Interviews
3 aoû 22

Terry Rivers, Cox Automotive: Are EVs good for your fleet?

When it comes to fleet management, converting to an electric vehicle is a feasible option for certain fleet profiles, according to Terry Rivers who is Vice President of maintenance for Cox Automotive Mobility Fleet Services and Provost of the company’s Fleet Tec Academy.

To get an idea of what types of fleet would be good for making this transition, I had a brief talk with Mr. Rivers on the sidelines of the Top Tech finals, a competition for world-class truck technicians from the Fleet Tec Academy.


Terry Rivers and Global Fleet Editor of the Americas Daniel Bland at Top Tech finals 2022 in Indianapolis Indiana (source: Global Fleet)

You are transitioning your own fleet to be electric. Could you tell me a bit about that?

Rivers: Yes, for our fleet of maintenance trucks, we use most of our energy onsite rather than getting to and from the site. Keep in mind, if you're working in the cold or in extreme heat, you need air conditioning and this takes up a lot of energy.   

Other firms such as electric power or cable companies have similar fleet cycles. For example, they could have a lineman electrician working on a telephone pole for hours. To escape from bad weather, they would need to use the air conditioning or heater for a few minutes. 

A technician may also step into their car to take a lunch or snack break, do their notes, among other things.

With that said, an electric vehicle (EV) uses a fraction of the energy that an internal combustion engine (ICE) uses to keep the cab cool or warm for driver shelter. In one hour, a diesel burns about a half a gallon (approx. US$2.80). Also remember that a combustion engine has nearly 10,000 parts on average, whereas an EV only has approximately 700. All in all, EV maintenance costs are about 30% less than ICE maintenance costs. 

What types of work are done by your maintenance fleet?

Rivers: Our onsite maintenance entails performing services on several vehicles. Besides preventative maintenance, other tasks could include air conditioning repairs, brake jobs, and tire rotations. In general, our technicians work on class 4-8 trucks and possibly half of their time could be spent at jobsites.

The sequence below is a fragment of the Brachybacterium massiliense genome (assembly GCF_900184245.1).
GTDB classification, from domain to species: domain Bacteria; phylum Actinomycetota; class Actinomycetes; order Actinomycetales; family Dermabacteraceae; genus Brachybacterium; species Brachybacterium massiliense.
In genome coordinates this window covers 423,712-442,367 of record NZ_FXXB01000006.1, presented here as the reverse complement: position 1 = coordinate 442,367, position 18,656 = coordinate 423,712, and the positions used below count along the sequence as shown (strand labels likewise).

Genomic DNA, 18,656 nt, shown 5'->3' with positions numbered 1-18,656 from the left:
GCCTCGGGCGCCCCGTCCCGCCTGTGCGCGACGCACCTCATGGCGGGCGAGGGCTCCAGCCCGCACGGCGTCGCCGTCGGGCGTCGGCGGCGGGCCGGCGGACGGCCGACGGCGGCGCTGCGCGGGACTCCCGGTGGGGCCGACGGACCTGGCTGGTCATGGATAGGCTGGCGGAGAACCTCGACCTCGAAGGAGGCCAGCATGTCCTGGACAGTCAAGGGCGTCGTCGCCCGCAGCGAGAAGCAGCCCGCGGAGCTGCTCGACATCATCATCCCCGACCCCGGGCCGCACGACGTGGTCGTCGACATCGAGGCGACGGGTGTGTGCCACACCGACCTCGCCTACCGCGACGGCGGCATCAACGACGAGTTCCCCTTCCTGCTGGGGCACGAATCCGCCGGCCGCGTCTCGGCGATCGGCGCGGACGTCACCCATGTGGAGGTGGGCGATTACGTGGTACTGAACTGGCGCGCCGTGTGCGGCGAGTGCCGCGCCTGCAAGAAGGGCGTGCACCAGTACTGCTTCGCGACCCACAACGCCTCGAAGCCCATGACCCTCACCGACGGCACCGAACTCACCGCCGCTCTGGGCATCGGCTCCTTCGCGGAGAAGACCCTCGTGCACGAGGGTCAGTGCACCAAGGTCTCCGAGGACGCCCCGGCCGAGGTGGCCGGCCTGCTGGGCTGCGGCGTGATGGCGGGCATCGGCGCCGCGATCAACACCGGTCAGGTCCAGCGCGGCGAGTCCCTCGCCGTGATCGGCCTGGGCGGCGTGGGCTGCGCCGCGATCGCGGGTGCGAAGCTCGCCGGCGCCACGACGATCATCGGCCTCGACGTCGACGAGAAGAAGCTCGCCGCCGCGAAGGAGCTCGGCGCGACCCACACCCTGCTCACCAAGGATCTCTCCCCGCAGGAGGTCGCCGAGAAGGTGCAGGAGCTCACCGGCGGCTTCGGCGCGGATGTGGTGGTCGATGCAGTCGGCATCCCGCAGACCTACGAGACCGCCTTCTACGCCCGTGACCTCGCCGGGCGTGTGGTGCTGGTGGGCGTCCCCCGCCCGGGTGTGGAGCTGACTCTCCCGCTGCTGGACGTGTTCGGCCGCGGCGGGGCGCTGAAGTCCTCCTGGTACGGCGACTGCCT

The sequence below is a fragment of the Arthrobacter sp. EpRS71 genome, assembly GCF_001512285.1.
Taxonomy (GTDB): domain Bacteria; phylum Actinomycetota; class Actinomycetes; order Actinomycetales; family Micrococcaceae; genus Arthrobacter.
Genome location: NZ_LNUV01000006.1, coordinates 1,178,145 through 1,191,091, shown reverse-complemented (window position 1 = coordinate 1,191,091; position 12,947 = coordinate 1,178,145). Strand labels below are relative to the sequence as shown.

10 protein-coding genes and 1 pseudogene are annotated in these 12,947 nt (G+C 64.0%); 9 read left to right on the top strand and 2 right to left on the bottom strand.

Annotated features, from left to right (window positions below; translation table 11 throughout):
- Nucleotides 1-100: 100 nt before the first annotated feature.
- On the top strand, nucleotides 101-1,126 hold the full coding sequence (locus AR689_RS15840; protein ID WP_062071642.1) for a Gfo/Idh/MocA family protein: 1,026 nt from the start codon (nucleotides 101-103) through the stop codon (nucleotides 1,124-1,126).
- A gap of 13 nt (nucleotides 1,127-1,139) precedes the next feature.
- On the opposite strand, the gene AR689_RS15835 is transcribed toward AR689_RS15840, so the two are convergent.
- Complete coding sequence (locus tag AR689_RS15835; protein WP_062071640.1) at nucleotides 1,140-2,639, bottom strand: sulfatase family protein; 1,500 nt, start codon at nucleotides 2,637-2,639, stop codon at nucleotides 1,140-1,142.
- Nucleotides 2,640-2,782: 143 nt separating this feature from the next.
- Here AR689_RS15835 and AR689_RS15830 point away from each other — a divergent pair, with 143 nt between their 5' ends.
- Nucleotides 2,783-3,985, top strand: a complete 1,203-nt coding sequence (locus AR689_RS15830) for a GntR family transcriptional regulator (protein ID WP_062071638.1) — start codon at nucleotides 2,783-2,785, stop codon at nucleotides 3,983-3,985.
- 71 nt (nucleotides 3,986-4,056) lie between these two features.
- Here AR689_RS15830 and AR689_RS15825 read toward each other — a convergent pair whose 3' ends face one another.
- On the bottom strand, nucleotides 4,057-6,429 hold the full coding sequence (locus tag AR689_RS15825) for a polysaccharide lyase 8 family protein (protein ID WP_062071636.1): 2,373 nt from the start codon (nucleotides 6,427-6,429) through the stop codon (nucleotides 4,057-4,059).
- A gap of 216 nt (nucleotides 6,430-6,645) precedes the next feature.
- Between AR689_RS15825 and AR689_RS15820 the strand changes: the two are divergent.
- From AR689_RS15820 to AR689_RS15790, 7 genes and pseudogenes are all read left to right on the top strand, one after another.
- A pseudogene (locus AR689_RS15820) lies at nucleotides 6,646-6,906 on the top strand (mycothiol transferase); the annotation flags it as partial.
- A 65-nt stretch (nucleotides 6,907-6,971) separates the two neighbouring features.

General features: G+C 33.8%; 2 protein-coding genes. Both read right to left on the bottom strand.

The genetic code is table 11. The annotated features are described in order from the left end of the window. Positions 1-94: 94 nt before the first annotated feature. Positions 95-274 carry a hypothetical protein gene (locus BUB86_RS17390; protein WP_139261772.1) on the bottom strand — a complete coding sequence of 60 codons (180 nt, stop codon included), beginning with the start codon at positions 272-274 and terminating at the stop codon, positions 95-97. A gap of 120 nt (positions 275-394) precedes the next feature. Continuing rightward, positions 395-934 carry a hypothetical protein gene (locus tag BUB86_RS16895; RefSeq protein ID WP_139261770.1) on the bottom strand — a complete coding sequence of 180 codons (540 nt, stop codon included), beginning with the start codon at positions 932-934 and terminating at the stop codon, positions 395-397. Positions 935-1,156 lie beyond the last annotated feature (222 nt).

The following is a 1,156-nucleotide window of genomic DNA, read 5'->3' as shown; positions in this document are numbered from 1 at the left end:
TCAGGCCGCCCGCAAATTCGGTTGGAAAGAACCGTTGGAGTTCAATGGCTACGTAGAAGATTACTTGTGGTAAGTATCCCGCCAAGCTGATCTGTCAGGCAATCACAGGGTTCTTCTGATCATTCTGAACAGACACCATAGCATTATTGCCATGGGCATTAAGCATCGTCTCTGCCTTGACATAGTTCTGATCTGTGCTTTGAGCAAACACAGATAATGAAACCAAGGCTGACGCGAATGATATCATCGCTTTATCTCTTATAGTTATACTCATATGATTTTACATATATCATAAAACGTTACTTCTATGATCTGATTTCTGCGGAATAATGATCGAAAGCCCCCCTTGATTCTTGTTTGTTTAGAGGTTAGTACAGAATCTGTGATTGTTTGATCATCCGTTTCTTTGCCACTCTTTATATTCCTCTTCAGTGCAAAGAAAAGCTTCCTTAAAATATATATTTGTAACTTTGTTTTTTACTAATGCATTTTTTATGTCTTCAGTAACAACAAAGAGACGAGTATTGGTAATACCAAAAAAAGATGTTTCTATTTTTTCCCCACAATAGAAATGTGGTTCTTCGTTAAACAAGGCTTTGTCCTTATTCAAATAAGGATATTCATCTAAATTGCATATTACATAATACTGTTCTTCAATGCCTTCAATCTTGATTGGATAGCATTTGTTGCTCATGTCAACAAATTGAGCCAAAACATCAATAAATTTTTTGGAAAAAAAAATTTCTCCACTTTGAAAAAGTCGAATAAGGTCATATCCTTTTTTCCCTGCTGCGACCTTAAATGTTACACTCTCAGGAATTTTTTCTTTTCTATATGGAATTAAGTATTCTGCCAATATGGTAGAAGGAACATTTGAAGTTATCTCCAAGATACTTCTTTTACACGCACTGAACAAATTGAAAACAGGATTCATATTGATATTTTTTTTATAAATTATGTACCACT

We also have our Ride Clean service which offers vehicle cleaning with less than a gallon of water, a sustainable way to help keep fleets in tip top shape.

And how does EV maintenance differ? 

Rivers: One difference you could face in EV fleet operations is the management and repair of regenerative braking systems.  Issues such as oil changes and fuel filter replacements do not exist though.  From what I understand, maintenance on an EV is roughly a third of the maintenance cost of ICE engine platforms. Still, one of the biggest challenges in terms of EV implementation today is the lack of recharging infrastructure, something which should improve in the coming years. 

So, if I have a fleet of 1,000 vehicles, how many maintenance technicians do I need?

Rivers: Good question. For diesel powered fleets, the industry accepted standard is roughly one technician per 30 vehicles. However, for EVs, it could be one technician per 90 vehicles or maybe even 100.

In addition to building your own EV fleet, you are also in the business of building these types of fleets for other companies, right?

Absolutely. Our goal is to reduce our greenhouse gases and carbon emissions, but we want to help our customers as well. Although we serve several clients, among one of the key multinational companies we provide for is DHL.

How do you see the evolution of electrified fleets?

Rivers: First of all, this is not new. Some 100 years ago, Henry Ford hired Thomas Edison to make an electric version of the Model T for his wife. Basically, she was a small lady who was not strong enough to physically crank the engine over as it did not have a starter. So, you can see that this is not new, but several new advancements are underway.

There were about 450 new form factor ICE engine startups such as Ford, Chrysler, and Chevrolet at the time and now, there are about 400 new form factor EV startup manufacturers. Evolution is underway and it is an interesting time to be working in the vehicle industry today. 

 

For networking and best practice sharing with executive level fleet decision makers that have global (and regional) responsibilities, join the Global Fleet Managers Club (GFMC). See more here.

Top Photo: Terry Rivers (source: Handout)

Authored by: Daniel Bland
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